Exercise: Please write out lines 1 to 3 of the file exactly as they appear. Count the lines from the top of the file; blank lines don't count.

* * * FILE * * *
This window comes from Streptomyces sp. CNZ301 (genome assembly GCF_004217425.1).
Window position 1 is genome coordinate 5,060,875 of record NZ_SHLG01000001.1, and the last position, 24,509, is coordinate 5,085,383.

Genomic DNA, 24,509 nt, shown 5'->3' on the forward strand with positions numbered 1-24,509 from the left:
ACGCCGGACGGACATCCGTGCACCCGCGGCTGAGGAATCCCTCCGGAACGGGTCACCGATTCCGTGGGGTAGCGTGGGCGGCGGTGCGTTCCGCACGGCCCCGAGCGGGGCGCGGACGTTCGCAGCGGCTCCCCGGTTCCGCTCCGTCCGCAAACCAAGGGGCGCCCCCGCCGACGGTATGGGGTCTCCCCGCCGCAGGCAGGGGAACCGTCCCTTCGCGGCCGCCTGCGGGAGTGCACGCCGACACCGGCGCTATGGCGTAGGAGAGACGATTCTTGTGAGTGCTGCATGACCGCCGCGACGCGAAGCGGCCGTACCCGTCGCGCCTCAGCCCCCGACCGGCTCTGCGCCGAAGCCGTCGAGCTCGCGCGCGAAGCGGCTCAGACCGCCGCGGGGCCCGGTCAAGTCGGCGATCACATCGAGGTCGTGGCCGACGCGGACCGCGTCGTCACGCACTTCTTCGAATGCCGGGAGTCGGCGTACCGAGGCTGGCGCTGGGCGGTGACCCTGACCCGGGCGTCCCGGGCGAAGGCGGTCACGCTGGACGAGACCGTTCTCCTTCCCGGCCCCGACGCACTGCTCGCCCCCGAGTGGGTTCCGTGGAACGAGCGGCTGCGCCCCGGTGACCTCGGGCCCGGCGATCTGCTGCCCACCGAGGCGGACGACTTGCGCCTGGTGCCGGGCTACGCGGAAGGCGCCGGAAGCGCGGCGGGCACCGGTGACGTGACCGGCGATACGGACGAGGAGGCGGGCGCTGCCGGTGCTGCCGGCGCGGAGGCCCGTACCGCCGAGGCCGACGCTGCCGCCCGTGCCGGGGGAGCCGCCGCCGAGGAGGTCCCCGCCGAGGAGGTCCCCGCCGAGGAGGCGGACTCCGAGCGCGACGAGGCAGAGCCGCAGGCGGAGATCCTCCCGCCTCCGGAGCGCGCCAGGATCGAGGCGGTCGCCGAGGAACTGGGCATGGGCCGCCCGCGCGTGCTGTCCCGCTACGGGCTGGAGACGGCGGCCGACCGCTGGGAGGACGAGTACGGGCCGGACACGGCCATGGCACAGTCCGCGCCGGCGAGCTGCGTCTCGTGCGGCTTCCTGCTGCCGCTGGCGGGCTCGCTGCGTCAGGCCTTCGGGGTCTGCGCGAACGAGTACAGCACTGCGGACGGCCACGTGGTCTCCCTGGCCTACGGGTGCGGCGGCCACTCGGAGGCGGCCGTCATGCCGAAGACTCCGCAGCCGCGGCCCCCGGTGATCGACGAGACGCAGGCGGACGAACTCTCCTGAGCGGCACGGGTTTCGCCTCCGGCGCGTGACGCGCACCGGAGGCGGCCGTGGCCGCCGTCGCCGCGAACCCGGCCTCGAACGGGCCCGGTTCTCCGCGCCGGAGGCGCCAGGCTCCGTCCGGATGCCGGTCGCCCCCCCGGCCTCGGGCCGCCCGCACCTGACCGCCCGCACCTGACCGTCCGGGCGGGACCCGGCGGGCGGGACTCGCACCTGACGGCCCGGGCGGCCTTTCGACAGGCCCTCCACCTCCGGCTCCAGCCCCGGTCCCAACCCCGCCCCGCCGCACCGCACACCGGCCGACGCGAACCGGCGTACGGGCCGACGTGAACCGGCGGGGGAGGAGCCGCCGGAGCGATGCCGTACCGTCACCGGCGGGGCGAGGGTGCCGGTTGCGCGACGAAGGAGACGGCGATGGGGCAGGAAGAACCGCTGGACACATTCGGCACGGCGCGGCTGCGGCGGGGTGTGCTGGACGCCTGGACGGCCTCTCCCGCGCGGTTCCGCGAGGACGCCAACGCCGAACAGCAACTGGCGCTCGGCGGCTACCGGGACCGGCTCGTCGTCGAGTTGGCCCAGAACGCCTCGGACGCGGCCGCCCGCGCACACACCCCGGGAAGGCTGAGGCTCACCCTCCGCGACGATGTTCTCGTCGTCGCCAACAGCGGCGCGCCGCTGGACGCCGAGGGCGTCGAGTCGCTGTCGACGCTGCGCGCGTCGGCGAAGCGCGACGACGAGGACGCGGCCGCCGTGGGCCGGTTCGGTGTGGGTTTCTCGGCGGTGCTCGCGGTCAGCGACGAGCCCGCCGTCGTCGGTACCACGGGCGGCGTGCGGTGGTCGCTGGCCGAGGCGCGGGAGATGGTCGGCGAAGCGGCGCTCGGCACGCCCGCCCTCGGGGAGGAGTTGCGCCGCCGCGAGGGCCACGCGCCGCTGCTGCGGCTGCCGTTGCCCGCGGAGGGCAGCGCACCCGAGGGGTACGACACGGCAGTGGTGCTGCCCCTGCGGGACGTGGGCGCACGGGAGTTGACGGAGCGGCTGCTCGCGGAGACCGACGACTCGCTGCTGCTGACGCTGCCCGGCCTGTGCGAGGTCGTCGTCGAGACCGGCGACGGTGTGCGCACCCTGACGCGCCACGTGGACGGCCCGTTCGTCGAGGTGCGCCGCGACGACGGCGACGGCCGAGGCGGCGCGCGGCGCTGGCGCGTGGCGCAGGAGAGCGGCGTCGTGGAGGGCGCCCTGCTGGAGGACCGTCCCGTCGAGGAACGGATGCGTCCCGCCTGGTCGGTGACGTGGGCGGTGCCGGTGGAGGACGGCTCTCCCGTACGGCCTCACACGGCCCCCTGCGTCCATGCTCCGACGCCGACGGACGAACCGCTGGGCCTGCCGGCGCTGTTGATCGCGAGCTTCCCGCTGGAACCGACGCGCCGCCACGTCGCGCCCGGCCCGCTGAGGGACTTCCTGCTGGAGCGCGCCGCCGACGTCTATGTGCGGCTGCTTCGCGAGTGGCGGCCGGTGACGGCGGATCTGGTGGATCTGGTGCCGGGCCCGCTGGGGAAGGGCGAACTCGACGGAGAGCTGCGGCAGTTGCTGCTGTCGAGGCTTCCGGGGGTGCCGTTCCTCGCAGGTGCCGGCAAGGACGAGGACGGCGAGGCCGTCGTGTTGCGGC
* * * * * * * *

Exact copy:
This window comes from Streptomyces sp. CNZ301 (genome assembly GCF_004217425.1).
Window position 1 is genome coordinate 5,060,875 of record NZ_SHLG01000001.1, and the last position, 24,509, is coordinate 5,085,383.

Genomic DNA, 24,509 nt, shown 5'->3' on the forward strand with positions numbered 1-24,509 from the left: